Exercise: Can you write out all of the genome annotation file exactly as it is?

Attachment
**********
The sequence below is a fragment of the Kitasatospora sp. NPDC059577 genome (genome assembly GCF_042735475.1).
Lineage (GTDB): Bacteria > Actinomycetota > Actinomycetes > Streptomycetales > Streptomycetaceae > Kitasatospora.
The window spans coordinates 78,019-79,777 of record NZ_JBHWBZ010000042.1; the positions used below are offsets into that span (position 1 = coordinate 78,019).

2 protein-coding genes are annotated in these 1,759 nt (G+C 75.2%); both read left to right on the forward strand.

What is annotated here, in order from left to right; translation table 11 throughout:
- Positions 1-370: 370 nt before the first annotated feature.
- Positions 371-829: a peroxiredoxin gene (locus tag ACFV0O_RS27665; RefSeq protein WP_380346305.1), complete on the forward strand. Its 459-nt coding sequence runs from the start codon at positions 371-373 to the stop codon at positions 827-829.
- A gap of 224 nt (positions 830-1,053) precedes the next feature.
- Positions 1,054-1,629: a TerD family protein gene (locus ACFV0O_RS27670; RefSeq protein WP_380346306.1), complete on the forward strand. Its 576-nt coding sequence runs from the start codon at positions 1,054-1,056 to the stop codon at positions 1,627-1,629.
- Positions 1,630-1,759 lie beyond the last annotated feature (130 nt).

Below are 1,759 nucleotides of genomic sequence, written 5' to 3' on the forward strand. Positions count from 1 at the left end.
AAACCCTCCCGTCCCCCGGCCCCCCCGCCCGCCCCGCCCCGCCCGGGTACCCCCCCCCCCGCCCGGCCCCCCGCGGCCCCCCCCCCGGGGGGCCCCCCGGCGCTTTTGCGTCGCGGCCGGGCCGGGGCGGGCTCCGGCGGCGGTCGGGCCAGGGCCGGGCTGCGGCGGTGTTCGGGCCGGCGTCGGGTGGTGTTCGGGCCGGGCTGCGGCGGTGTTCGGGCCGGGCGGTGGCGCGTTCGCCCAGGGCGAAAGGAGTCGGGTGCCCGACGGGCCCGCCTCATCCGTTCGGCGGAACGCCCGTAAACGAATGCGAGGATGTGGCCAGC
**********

The sequence below is a fragment of the Kitasatospora sp. NPDC059577 genome (genome assembly GCF_042735475.1).
Lineage (GTDB): Bacteria > Actinomycetota > Actinomycetes > Streptomycetales > Streptomycetaceae > Kitasatospora.
The window spans coordinates 78,019-79,777 of record NZ_JBHWBZ010000042.1; the positions used below are offsets into that span (position 1 = coordinate 78,019).

2 protein-coding genes are annotated in these 1,759 nt (G+C 75.2%); both read left to right on the forward strand.

What is annotated here, in order from left to right; translation table 11 throughout:
- Positions 1-370: 370 nt before the first annotated feature.
- Positions 371-829: a peroxiredoxin gene (locus tag ACFV0O_RS27665; RefSeq protein WP_380346305.1), complete on the forward strand. Its 459-nt coding sequence runs from the start codon at positions 371-373 to the stop codon at positions 827-829.
- A gap of 224 nt (positions 830-1,053) precedes the next feature.
- Positions 1,054-1,629: a TerD family protein gene (locus ACFV0O_RS27670; RefSeq protein WP_380346306.1), complete on the forward strand. Its 576-nt coding sequence runs from the start codon at positions 1,054-1,056 to the stop codon at positions 1,627-1,629.
- Positions 1,630-1,759 lie beyond the last annotated feature (130 nt).

Below are 1,759 nucleotides of genomic sequence, written 5' to 3' on the forward strand. Positions count from 1 at the left end.
AAACCCTCCCGTCCCCCGGCCCCCCCGCCCGCCCCGCCCCGCCCGGGTACCCCCCCCCCCGCCCGGCCCCCCGCGGCCCCCCCCCCGGGGGGCCCCCCGGCGCTTTTGCGTCGCGGCCGGGCCGGGGCGGGCTCCGGCGGCGGTCGGGCCAGGGCCGGGCTGCGGCGGTGTTCGGGCCGGCGTCGGGTGGTGTTCGGGCCGGGCTGCGGCGGTGTTCGGGCCGGGCGGTGGCGCGTTCGCCCAGGGCGAAAGGAGTCGGGTGCCCGACGGGCCCGCCTCATCCGTTCGGCGGAACGCCCGTAAACGAATGCGAGGATGTGGCCAGC